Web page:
Now let’s turn our attention to three masters of the MLP universe: Energy Transfer Partners (NYSE: ETP), Buckeye Partners (NYSE: BPL), and Enterprise Products Partners (NYSE: EPD). All three of these MLPs are pipelines that transport natural gas, oil and refined products. They’re all very stable, high-quality utility-like businesses, and these MLPs are trading at, as I say, yields of in some cases of 7% and more.
Stock #1: Energy Transfer Partners (NYSE: ETP)
One MLP that I’ve been buying rather heavily for my own account in recent days is Energy Transfer Partners. ETP owns a rapidly growing natural gas pipeline network as well as one of the nation’s largest propane-distribution businesses. It’s currently yielding over 7% and is growing faster than the typical pipeline partnership. We could be looking at annual increases in our cash payouts over the next 3 to 5 years of around seven or eight percent. ETP offers us an inflation-beating yield up front and a promise for yield increases coming forth over the next few years. I’m also expecting well over 90% of this year’s payout to be tax-deferred. Buy ETP, a member of our Incredible Dividend Machine, at $52 or less.
Stock #2: Buckeye Partners (NYSE: BPL)
Although ETP would be my number one pick, Buckeye Partners is a very conservative partnership that I’ve been buying for years. Buckeye Partners is a pipeline that transports refined petroleum products, including gasoline, jet fuel, diesel fuel and natural gas liquids, to name a few. I’ve been recommending it since 1990, so over the last eighteen years Profitable Investing subscribers have earned a tremendous return on BPL. This MLP is currently yielding over 7%. Even though it’s not growing quite as rapidly as ETP, BPL’s conservative management has led me to set this aside for my own retirement. We should also note that this MLP has increased its payout every quarter for 15 quarters in a row, a pattern that’s continued even through these volatile times. What action should you take now? Buy BPL at $52 or less.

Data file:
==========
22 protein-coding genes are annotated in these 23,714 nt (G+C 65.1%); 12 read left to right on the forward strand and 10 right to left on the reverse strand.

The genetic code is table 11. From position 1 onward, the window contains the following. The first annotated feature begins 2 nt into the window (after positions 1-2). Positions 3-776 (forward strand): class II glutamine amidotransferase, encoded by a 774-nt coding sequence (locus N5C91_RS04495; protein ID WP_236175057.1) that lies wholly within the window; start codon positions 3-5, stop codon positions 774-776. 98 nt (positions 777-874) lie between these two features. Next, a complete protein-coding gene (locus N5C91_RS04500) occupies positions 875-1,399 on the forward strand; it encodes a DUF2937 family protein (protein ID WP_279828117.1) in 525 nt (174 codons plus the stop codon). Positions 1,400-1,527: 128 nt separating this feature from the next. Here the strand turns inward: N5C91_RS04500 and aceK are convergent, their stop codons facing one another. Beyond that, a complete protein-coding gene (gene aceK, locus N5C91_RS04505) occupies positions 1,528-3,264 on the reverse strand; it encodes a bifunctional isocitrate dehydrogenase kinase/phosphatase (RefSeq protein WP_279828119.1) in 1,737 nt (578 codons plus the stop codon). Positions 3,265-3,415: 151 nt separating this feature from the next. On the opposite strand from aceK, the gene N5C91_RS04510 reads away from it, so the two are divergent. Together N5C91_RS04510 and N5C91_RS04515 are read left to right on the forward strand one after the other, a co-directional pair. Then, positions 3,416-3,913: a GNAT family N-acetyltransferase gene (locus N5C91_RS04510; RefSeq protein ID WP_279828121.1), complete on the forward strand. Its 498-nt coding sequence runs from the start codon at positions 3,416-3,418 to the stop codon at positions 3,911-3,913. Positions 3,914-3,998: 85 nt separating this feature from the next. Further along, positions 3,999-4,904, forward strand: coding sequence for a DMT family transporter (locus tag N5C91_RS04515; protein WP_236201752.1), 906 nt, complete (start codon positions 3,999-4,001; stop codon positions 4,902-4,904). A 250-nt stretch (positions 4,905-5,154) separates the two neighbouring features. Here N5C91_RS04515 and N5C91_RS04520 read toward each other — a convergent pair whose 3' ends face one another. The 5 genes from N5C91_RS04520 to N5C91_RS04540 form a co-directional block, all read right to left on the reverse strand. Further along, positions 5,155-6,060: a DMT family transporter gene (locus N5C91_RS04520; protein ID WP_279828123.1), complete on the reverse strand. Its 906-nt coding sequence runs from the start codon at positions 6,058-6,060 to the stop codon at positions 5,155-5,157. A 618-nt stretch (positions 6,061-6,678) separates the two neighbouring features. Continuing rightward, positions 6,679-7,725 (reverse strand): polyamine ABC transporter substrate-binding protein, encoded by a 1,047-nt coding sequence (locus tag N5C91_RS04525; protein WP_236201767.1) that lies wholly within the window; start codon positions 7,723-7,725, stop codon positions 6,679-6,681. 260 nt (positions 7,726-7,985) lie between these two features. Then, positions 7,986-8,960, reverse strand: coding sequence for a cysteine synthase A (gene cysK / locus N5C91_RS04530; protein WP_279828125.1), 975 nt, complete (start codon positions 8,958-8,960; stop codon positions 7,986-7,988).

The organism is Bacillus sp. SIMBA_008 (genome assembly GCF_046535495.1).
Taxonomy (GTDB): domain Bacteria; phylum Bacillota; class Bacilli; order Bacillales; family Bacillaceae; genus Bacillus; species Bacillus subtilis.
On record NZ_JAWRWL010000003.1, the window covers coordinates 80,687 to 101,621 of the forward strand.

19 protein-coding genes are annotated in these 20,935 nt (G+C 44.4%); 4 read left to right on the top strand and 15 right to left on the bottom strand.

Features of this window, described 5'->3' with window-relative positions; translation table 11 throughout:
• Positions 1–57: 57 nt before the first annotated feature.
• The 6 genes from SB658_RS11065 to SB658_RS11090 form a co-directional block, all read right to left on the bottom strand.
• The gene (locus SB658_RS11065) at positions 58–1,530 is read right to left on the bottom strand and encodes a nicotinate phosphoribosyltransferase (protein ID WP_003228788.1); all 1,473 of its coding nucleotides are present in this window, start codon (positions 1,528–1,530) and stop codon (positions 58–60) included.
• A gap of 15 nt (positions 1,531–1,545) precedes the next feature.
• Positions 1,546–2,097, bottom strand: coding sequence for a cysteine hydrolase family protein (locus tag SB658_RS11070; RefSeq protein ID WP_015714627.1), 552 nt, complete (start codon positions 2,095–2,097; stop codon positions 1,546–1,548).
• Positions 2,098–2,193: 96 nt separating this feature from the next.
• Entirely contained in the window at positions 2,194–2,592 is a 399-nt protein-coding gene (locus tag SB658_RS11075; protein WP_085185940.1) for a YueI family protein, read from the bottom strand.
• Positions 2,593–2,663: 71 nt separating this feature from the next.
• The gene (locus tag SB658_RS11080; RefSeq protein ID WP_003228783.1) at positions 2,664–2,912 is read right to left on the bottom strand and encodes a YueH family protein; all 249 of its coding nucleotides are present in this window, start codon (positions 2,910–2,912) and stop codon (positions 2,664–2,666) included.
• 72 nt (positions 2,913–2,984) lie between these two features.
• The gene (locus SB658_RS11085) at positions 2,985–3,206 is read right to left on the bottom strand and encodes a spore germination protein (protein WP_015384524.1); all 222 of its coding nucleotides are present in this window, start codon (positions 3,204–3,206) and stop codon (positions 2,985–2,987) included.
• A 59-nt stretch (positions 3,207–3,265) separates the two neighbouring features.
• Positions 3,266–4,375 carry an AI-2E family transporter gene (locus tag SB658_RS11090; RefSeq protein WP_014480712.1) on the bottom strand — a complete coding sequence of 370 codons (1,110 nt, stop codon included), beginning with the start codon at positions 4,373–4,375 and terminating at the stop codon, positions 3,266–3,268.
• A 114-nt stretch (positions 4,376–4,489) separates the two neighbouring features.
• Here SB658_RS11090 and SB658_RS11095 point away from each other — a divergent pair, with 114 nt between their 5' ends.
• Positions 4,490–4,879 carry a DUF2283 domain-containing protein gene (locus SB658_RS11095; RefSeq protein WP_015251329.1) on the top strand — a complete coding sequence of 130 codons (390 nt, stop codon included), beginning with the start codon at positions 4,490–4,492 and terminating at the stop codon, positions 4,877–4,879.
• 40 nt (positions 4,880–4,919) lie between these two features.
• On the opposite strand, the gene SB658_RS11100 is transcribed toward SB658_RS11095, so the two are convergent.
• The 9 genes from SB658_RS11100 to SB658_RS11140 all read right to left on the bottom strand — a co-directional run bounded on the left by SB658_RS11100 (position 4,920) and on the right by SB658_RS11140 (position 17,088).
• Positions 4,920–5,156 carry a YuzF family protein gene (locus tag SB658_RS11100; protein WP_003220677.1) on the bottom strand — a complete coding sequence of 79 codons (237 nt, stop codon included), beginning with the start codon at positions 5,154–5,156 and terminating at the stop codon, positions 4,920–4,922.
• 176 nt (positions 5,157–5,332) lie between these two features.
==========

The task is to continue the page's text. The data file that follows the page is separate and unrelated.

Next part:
Stock #3: Enterprise Products Partners (NYSE: EPD)
Enterprise Products Partners is another great utility-like MLP, and it’s growing faster than Buckeye. I would say EPD is probably the fastest growing energy pipeline. It parallels ETP in terms of growth, but it’s paying a higher yield, which is why I’m banging on the table for this one. This is a great pick for investors entering retirement because of its above-average growth. I may not retire for quite a while yet, but one of these days I’m going to need that added income, and it’s wonderful in the meantime to have a tax shelter. I recommend that you buy EPD for $32 or less.
Speaking of tax shelters, I’m sure by now you’re aware that there’s an election on the horizon. Now, I’m neither an expert, nor a pollster, but it sounds to me from what I’ve been reading and hearing on the political front that we may be looking at tax increases in 2009 or 2010 – tax increases on our investment income. If this is the case, you’ll be mighty glad that you own some MLPs that will shelter your tax distributions, acting as a hedge against 2009 and 2010.
Be sure to check the website, www.rband.com, for my latest updates on these companies as well as their current buy prices.